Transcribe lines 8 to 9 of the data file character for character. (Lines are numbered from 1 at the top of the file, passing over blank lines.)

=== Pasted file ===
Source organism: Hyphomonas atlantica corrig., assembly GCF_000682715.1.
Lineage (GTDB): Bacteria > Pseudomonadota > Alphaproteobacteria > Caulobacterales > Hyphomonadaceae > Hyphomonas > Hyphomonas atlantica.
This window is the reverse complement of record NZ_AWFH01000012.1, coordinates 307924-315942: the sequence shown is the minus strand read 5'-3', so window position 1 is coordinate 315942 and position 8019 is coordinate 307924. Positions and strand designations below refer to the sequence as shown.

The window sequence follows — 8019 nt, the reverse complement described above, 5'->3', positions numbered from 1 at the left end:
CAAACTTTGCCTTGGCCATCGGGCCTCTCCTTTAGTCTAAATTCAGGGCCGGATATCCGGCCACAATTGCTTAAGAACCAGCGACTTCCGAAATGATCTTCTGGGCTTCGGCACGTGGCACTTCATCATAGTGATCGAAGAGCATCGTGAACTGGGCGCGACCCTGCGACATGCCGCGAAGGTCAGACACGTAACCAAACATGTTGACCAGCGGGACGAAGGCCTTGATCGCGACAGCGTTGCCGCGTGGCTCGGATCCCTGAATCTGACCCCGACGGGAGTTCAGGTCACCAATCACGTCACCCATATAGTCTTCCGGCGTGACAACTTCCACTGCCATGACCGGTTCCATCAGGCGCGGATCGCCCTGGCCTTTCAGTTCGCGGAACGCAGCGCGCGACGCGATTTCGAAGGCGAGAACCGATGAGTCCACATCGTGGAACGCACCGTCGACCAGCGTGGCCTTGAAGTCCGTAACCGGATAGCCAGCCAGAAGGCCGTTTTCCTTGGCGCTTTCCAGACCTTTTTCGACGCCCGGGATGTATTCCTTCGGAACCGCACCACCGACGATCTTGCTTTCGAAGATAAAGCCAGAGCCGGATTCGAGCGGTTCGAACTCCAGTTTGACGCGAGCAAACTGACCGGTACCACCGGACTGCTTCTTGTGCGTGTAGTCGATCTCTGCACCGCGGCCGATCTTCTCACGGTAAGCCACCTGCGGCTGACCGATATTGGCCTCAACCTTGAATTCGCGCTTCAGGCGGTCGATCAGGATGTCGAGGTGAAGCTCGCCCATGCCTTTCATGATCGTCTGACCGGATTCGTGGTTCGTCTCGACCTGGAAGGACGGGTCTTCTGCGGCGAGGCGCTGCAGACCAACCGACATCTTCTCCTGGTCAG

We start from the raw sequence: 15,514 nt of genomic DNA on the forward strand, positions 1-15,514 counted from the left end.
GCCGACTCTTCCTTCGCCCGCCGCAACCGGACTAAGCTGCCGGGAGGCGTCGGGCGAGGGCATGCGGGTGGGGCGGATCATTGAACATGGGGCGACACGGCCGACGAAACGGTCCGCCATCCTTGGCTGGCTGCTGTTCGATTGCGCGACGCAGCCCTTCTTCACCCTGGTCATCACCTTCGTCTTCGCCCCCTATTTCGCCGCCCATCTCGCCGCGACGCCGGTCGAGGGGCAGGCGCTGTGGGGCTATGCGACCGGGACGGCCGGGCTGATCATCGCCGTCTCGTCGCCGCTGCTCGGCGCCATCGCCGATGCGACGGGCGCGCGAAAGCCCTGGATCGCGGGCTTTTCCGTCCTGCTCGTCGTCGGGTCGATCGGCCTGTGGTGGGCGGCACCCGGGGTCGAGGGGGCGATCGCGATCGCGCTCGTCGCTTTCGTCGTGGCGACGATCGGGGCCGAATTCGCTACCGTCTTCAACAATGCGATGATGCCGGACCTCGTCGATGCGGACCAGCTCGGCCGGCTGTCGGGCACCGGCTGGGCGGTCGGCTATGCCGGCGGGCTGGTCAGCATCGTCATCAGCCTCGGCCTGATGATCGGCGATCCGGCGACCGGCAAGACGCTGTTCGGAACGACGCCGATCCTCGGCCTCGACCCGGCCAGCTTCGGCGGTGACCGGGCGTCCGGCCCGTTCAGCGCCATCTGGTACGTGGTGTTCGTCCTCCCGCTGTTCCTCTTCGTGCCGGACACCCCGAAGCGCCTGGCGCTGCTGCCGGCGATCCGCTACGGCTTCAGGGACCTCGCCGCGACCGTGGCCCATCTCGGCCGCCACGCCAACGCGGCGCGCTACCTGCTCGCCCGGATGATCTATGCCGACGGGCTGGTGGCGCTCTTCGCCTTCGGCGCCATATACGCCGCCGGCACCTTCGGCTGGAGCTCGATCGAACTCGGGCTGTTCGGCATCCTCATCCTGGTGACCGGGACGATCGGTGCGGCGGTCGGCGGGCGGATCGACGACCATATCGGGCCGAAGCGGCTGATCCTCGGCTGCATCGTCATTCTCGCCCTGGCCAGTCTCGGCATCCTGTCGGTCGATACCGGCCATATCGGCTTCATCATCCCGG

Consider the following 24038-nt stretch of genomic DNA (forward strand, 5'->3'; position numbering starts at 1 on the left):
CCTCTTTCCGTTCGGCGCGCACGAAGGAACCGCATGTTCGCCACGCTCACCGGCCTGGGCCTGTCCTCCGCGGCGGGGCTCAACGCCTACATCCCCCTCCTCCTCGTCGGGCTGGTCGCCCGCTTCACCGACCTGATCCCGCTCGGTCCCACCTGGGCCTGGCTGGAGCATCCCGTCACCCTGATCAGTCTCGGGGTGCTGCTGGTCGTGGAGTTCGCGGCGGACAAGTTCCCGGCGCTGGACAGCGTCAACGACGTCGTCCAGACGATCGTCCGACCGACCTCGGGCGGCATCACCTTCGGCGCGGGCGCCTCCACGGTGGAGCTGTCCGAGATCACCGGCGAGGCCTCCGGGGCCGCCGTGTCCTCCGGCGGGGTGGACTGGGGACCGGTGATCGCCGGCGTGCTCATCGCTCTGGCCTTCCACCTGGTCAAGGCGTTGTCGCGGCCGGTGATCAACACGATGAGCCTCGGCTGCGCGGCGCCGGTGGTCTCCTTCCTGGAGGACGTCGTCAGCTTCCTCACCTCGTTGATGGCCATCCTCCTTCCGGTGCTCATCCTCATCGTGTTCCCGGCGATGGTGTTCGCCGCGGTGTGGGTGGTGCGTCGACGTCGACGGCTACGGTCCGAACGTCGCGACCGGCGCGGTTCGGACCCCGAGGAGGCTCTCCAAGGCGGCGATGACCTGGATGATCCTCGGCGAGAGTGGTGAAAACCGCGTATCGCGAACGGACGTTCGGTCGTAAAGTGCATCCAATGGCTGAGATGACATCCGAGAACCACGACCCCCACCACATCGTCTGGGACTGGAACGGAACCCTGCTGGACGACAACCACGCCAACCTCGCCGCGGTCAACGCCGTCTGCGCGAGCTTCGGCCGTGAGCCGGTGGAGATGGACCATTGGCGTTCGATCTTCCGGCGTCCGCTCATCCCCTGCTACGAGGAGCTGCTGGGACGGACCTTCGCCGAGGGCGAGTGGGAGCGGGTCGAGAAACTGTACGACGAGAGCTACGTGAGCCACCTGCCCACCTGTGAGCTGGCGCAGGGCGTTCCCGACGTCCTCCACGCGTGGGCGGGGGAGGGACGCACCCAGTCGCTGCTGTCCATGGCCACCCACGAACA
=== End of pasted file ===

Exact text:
Consider the following 24038-nt stretch of genomic DNA (forward strand, 5'->3'; position numbering starts at 1 on the left):
CCTCTTTCCGTTCGGCGCGCACGAAGGAACCGCATGTTCGCCACGCTCACCGGCCTGGGCCTGTCCTCCGCGGCGGGGCTCAACGCCTACATCCCCCTCCTCCTCGTCGGGCTGGTCGCCCGCTTCACCGACCTGATCCCGCTCGGTCCCACCTGGGCCTGGCTGGAGCATCCCGTCACCCTGATCAGTCTCGGGGTGCTGCTGGTCGTGGAGTTCGCGGCGGACAAGTTCCCGGCGCTGGACAGCGTCAACGACGTCGTCCAGACGATCGTCCGACCGACCTCGGGCGGCATCACCTTCGGCGCGGGCGCCTCCACGGTGGAGCTGTCCGAGATCACCGGCGAGGCCTCCGGGGCCGCCGTGTCCTCCGGCGGGGTGGACTGGGGACCGGTGATCGCCGGCGTGCTCATCGCTCTGGCCTTCCACCTGGTCAAGGCGTTGTCGCGGCCGGTGATCAACACGATGAGCCTCGGCTGCGCGGCGCCGGTGGTCTCCTTCCTGGAGGACGTCGTCAGCTTCCTCACCTCGTTGATGGCCATCCTCCTTCCGGTGCTCATCCTCATCGTGTTCCCGGCGATGGTGTTCGCCGCGGTGTGGGTGGTGCGTCGACGTCGACGGCTACGGTCCGAACGTCGCGACCGGCGCGGTTCGGACCCCGAGGAGGCTCTCCAAGGCGGCGATGACCTGGATGATCCTCGGCGAGAGTGGTGAAAACCGCGTATCGCGAACGGACGTTCGGTCGTAAAGTGCATCCAATGGCTGAGATGACATCCGAGAACCACGACCCCCACCACATCGTCTGGGACTGGAACGGAACCCTGCTGGACGACAACCACGCCAACCTCGCCGCGGTCAACGCCGTCTGCGCGAGCTTCGGCCGTGAGCCGGTGGAGATGGACCATTGGCGTTCGATCTTCCGGCGTCCGCTCATCCCCTGCTACGAGGAGCTGCTGGGACGGACCTTCGCCGAGGGCGAGTGGGAGCGGGTCGAGAAACTGTACGACGAGAGCTACGTGAGCCACCTGCCCACCTGTGAGCTGGCGCAGGGCGTTCCCGACGTCCTCCACGCGTGGGCGGGGGAGGGACGCACCCAGTCGCTGCTGTCCATGGCCACCCACGAACA